Ample Sound AG12 Review

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AG12 is a sample-based acoustic guitar virtual instrument, developed and released by Ample Sound. It features the sounds of a Taylor 956ce 12-string acoustic guitar.

The instrument comes with 32-bit and 64-bit plugin support for both Windows and Mac, along with a standalone version. It costs $169.

Double Your Strings

I’m aware of a few 12-string guitars being included in larger guitar bundles, but nothing else quite at this level of detail, so this virtual instrument fills a significant niche. The specific guitar sampled here is a Taylor 956CE, which is similar to the Taylor 714CE Ample had sampled earlier, with the differences being a larger body, more complex inlays, nicer woods, and most importantly twice as many strings.

For those not too familiar with guitars, a 12-string has paired strings where a regular 6-string guitar has single strings, with the bottom four strings adding a string an octave up from the “regular” string, and the top two strings adding an identically tuned string. It sounds like an acoustic guitar that’s been double-tracked, but with more sparkle and a subtle detune effect on the lower strings. 12-strings are also more difficult to play complex parts on since you have to hold down twice as many strings, but of course, that’s not an issue with virtual instruments.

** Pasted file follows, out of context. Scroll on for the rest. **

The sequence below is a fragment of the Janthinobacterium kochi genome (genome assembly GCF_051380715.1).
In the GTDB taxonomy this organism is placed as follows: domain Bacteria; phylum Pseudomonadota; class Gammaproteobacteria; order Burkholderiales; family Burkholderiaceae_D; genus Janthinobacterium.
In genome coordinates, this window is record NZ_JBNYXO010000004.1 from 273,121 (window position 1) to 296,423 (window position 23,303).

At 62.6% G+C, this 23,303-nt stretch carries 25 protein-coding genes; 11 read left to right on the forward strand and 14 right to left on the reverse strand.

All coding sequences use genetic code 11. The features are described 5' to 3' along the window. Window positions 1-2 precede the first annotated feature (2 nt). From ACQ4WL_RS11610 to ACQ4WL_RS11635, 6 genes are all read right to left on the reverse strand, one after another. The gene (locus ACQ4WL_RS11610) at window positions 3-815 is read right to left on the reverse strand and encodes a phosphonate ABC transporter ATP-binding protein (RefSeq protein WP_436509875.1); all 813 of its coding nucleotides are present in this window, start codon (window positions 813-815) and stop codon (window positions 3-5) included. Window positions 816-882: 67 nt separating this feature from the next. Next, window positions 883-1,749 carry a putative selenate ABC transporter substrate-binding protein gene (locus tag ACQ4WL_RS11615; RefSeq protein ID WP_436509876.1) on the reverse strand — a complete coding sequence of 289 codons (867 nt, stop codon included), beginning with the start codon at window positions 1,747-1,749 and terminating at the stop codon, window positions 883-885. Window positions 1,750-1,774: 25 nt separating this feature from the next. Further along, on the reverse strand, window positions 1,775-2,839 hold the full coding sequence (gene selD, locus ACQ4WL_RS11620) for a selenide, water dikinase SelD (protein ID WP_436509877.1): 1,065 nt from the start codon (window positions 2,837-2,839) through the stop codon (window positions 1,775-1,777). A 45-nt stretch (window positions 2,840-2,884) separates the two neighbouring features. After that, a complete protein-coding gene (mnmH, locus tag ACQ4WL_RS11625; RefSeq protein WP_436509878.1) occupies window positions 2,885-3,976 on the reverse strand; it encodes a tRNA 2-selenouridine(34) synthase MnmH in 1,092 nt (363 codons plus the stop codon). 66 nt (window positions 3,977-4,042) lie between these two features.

Sparkle And Shine

The specific kind of 12-string guitar we get here is a nice one with new strings and a good setup, played by a skilled studio guitarist. The sound is sparkly and bright. There was an earlier version of this instrument with identical functionality but different samples, which from my brief tests did not have any issues which would need fixing, but which sounded slightly darker and had more room sound in the close mic. The new version does a better job of capturing the big shiny sound of a high-end 12-string. Even playing higher up the neck on the lower strings, the sound remains clear, though of course like all guitars it gets less bright in that region of the fingerboard.